• Flower initiation. Some plants begin flowering in response to changing day lengths; For example, some plant species bloom in early to midsummer when days are long, and some produce flowers in fall as the days grow shorter. This timing often coincides with the presence of the plant’s primary pollinators. Check out Photoperiodism: Can Plants Tell Time? to learn more.
  • Shortening day length signals plants in temperate climates to begin preparing for winter. Above-ground growth slows and eventually ceases, leaves drop on deciduous plants, and soft tissues accumulate sugars to prepare for freezing temperatures. This preparation is critical to preventing plant tissue damage and death due to freezing.

How Light Pollution Affects Plants

Most of us have grown accustomed to the well-lit streets of urban and suburban neighborhoods. Sadly, those of us living in these environments can no longer view the night sky in all its glory, with some estimates saying that 80-90% of the entire U.S. population can’t see the Milky Way. Nevertheless, many people feel safer walking or driving on well-lit streets.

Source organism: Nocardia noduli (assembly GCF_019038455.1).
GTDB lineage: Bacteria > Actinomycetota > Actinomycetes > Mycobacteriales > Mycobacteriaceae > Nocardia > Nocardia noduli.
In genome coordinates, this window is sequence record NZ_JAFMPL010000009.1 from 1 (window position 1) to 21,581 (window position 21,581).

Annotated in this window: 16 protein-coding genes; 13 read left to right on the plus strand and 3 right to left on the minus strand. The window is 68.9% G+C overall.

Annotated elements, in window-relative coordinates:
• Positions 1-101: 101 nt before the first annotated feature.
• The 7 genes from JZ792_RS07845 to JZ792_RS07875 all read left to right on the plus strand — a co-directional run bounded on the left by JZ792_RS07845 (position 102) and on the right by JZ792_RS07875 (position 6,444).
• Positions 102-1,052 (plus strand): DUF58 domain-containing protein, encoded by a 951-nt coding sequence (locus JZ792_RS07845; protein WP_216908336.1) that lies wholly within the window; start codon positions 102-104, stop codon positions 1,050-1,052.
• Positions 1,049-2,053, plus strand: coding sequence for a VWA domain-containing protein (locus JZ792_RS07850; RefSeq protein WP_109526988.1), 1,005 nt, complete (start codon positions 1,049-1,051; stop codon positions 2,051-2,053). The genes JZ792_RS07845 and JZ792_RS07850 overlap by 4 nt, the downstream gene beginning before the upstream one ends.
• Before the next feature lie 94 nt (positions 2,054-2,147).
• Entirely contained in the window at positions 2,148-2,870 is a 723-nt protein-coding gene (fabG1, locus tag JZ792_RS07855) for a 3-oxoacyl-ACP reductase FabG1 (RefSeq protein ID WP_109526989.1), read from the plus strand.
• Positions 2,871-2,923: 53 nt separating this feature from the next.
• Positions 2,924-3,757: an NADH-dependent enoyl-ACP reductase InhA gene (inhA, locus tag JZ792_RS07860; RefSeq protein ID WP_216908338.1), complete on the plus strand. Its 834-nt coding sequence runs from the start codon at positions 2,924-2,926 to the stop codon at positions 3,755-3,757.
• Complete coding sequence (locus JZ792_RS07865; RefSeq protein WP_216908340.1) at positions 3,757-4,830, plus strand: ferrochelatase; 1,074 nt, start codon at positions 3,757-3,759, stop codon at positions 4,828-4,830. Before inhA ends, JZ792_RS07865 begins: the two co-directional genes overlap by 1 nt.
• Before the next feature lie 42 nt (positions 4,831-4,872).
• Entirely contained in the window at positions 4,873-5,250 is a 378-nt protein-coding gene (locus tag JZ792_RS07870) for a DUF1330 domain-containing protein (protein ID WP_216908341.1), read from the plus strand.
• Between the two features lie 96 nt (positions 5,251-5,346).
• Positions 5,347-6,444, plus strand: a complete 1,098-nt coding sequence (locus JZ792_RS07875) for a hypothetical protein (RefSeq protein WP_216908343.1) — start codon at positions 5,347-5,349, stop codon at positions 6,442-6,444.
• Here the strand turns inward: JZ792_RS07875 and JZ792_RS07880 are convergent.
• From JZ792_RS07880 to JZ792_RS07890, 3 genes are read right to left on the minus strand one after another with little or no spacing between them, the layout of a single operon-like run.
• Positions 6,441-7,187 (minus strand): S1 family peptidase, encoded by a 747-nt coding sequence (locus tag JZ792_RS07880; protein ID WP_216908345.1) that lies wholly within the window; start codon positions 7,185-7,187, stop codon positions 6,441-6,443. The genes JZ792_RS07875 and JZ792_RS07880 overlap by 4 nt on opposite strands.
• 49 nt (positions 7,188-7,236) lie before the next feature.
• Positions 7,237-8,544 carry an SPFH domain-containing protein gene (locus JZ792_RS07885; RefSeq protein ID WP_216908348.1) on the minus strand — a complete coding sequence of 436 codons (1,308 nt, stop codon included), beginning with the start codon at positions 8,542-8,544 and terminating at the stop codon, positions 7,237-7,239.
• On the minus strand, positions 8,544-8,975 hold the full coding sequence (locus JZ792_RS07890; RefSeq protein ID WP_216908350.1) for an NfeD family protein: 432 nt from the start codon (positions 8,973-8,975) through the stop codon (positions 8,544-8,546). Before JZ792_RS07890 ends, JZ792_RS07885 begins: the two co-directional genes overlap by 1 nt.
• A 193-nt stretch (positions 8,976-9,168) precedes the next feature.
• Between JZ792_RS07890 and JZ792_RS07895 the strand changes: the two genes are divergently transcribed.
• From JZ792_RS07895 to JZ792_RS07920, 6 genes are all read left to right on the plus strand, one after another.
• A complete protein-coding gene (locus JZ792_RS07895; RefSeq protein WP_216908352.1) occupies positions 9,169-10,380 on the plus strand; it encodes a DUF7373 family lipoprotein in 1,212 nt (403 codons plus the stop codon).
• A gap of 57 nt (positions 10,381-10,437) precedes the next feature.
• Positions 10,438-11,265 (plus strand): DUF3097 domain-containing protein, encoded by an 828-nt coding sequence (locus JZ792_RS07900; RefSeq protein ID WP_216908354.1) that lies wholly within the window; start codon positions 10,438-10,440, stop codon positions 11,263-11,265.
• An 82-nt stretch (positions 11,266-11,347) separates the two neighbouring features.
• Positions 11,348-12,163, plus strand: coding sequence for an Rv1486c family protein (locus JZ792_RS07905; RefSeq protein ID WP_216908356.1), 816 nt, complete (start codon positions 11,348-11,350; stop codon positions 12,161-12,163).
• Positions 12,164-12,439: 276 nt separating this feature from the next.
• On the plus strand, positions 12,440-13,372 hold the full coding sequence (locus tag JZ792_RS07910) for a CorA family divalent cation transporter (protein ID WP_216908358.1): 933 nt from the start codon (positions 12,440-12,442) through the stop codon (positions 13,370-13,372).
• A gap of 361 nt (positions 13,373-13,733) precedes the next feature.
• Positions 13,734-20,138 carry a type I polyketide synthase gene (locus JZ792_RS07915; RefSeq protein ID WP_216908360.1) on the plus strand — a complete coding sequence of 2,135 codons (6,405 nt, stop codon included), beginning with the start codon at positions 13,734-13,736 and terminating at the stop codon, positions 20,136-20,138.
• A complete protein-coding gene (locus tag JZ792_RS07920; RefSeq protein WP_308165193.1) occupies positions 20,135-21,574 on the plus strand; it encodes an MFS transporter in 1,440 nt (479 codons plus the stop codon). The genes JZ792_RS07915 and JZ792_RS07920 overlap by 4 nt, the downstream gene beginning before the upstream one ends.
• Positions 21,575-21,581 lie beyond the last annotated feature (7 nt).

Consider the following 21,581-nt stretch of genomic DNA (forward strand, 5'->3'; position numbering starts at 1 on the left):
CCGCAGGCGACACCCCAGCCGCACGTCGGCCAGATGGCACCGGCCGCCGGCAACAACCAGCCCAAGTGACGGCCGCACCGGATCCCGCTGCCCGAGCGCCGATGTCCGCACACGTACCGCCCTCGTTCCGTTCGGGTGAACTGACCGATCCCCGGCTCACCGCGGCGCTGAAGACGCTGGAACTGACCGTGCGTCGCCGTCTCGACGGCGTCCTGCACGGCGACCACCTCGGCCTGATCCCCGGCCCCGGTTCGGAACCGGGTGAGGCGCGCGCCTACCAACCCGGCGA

Plants, however, are affected by the artificial light cast by streetlights, floodlights, and signage. For example, trees growing under streetlights may not be triggered into dormancy — they may continue to grow rather than prepare for winter. This can result in freeze damage. Also, the timing of bloom in plants that flower in response to day length may be accelerated or delayed. This can cause problems in pollination if the flowers open when the species’ pollinators aren’t around.

The International Dark-Sky Association provides a wealth of information and resources on light pollution, as well as recommendations for “dark sky friendly” outdoor lights.